When Wilbur and Orville Wright traveled from Ohio to Kitty Hawk at North Carolina’s Outer Banks in September of 1900 for their first season of experimental flights, they carried along two noteworthy pieces of equipment: a bulky tripod camera and a .22-caliber rifle. With the camera they captured our most historic images on the birth of flight. The rifle they used both for hunting and competitive tests of marksmanship. Since Kitty Hawk lay at the heart of a birding paradise, America’s inventive aeronauts joined an annual parade of hunters who went to the freshwater sounds of the Carolina coast during birding season. Target shooting was a rare recreational frill permitted in their intrepid pursuit of human flight.
Soon after putting up a tent atop an imposing sand dune near Kitty Hawk, Orville wrote, “We have succeeded in killing two large fish hawks each measuring over five feet from tip to tip.” These birds and some fat “sea chickens” they also shot provided their first meals. They also fired their rifle to chase marauding pigs and to erase intruding mice.
On a windless day at their 1902 camp, Orville disclosed, “We shot at mark [a target] with result that W.W. beat me with a record of 5¾ inches total from center to my 5⅞. L.W. 7¾.” Wilbur thus bested both Orville and their older brother Lorin, a frequent guest at their Carolina camps, in their first recorded marksmanship contest. The only published report of their target shooting habits occurred in 1911 when a friendly New York Herald journalist wrote, “After a while Mr. [Orville] Wright quit work, and shot holes in a target with a small caliber rifle.”
They rarely made diary entries on their shooting sessions since these mainly occurred on days not fit for flying. Their best documented contests were in 1908, but not referenced at all in their notes. We only know about these contests because a young woman named Margaret Hallowell later acknowledged that she and other seasonal residents at nearby Nags Head had invaded the Wrights’ 1908 camp in search of historic artifacts.
By 1909, the brothers’ personal effects had suddenly become priceless. Upon leaving the North Carolina coast in 1908, they began flying publicly for the first time—Orville near Washington, D.C., and Wilbur at Le Mans, France. Setting flying records on both sides of the Atlantic almost daily, the Wrights became instant international celebrities, their feats and faces front page news around the world.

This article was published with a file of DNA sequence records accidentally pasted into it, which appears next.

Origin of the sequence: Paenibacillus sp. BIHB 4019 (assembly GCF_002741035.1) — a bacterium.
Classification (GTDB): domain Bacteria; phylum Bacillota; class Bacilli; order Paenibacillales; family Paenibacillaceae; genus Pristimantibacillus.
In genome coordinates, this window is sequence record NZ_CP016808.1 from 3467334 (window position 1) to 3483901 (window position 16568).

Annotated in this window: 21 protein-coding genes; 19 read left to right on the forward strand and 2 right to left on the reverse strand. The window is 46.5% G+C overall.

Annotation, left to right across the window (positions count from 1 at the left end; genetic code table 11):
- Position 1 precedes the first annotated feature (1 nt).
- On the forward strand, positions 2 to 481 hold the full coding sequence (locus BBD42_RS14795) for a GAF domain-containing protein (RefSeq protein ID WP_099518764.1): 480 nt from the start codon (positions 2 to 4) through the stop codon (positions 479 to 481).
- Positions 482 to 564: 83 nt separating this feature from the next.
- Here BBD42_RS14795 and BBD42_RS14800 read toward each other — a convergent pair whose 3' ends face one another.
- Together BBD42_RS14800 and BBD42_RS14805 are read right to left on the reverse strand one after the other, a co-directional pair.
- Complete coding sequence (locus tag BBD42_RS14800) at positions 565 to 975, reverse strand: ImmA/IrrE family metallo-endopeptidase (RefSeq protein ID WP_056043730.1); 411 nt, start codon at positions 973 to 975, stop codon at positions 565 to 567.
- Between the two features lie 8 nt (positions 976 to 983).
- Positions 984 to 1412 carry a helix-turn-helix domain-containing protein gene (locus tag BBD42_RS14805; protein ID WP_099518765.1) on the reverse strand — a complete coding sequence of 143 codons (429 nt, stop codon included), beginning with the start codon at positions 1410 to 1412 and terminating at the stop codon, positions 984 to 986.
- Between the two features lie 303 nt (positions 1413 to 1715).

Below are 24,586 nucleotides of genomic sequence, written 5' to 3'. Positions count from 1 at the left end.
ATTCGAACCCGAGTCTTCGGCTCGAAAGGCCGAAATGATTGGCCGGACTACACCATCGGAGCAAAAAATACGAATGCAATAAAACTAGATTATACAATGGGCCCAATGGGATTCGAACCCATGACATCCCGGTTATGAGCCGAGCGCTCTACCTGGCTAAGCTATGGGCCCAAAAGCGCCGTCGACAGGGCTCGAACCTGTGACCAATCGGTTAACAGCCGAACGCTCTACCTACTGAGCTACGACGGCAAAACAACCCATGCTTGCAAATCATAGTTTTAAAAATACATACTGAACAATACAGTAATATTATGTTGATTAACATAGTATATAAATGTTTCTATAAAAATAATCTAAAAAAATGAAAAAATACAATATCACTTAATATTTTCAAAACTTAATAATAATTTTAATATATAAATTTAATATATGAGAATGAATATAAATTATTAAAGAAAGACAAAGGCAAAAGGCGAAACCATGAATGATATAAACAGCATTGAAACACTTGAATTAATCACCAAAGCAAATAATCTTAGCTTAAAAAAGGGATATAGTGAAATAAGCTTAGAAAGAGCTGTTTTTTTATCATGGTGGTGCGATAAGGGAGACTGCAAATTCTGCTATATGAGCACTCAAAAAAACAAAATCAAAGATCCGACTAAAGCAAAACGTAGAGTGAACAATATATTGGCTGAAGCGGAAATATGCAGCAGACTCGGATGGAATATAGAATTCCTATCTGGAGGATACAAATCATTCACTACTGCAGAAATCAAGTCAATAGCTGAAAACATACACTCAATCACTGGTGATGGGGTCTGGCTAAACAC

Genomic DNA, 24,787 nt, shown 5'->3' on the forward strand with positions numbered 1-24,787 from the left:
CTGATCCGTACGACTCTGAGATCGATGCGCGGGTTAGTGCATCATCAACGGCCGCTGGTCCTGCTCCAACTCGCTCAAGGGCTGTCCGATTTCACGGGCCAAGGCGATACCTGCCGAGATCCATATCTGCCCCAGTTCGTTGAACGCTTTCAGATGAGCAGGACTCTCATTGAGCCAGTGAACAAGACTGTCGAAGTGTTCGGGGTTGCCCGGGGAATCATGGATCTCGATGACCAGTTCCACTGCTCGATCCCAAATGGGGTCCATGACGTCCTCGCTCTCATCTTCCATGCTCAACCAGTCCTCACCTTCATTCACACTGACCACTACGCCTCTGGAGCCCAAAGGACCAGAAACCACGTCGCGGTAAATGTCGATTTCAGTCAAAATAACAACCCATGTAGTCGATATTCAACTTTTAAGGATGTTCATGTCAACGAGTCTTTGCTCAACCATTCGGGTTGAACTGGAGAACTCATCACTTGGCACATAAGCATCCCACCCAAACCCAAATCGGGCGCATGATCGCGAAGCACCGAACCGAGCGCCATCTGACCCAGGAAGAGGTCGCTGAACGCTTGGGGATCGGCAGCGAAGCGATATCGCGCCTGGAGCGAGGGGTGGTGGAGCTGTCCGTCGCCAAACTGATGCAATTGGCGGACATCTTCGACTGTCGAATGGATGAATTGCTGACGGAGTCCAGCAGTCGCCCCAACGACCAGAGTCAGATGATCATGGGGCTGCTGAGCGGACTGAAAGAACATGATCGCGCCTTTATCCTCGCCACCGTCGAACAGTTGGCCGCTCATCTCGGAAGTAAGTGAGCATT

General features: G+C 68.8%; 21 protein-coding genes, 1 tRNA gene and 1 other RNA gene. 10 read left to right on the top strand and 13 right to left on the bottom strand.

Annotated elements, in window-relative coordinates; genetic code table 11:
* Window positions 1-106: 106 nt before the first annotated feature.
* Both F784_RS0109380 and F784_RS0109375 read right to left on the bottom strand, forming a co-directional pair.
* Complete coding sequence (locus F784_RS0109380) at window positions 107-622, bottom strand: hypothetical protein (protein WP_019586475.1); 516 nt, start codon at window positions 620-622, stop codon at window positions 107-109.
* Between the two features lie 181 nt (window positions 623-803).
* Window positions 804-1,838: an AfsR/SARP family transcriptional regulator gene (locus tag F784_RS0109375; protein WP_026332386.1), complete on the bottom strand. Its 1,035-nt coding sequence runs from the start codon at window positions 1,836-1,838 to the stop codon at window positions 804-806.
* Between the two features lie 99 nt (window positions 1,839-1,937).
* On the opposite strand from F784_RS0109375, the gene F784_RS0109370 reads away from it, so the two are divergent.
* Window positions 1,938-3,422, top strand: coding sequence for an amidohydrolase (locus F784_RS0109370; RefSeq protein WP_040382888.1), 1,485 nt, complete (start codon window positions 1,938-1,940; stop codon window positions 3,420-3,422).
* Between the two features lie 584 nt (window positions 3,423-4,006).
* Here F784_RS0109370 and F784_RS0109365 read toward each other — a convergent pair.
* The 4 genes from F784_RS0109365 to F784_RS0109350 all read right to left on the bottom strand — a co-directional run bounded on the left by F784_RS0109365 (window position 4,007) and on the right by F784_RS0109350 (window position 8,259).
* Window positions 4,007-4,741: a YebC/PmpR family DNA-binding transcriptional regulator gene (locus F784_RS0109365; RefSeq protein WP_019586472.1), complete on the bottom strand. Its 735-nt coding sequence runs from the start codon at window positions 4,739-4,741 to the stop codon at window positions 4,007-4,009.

Among the items discovered by Miss Hallowell (as she preferred to be known) were four undated handmade targets used by the Wrights and their mechanic Charles Furnas during shooting sessions in 1908. At the 25th anniversary of their first powered flight of December 17, 1903 held at Big Kill Devil Hills in 1928, Hallowell fessed up to Orville her pilfering exploits of 1909 and offered to return everything she took—including the four historic targets. Nine years later in 1937, Orville belatedly acknowledged receipt of the goods and returned them to Hallowell with a written inventory. About the bullseye marks, he wrote, “The paper targets were made in May, 1908. The initials W, C and O indicate Wilbur, Charles Furnas and myself.” Hallowell carefully preserved the targets till her death in 1951. They remained in the Hallowell estate until the 1990s when they were purchased by Doug and Sharon Twiddy of Kitty Hawk, NC. I, in turn, discovered their existence in 2009 while visiting the Twiddys.
With the assistance of forensic firearms examiners, I conducted a physical analysis of the targets and a surviving photograph of Orville Wright holding the brothers’ rifle in 1911. We determined that the firearm was an inexpensive .22-caliber Marlin repeating rifle available for a few dollars at the time in a Sears Roebuck catalog. We also confirmed that the targets’ holes were made by such a rifle. From notations on the targets we established that Orville was the superior marksman, prevailing on two days, while Wilbur and Furnas each won on the other days. Further, they held their contests on four different days of the week, including once on Sunday—which the Wrights observed religiously as a day of rest and recreation.
Special thanks to Larry E. Tise, Ph.D., Wilbur and Orville Wright Distinguished Professor of History at East Carolina University, 2000 to 2015 ([email protected]). Larger elements of this article appear in his recent books:
- Circa 1903: North Carolina’s Outer Banks at the Dawn of Flight (University of North Carolina Press, 2019) ISBN: 978—4696-5114-9
- Hidden Images of the Wright Brothers at Kitty Hawk (History Press, 2019) ISBN: 978-1-4671-4243-4.
The Wright brothers’ 1908 targets in this article are from the historical collections of Twiddy & Company, Corolla, NC. Historical photographs and high contrast images are by Joseph Barricella, Digital Services, Joyner Library, East Carolina University.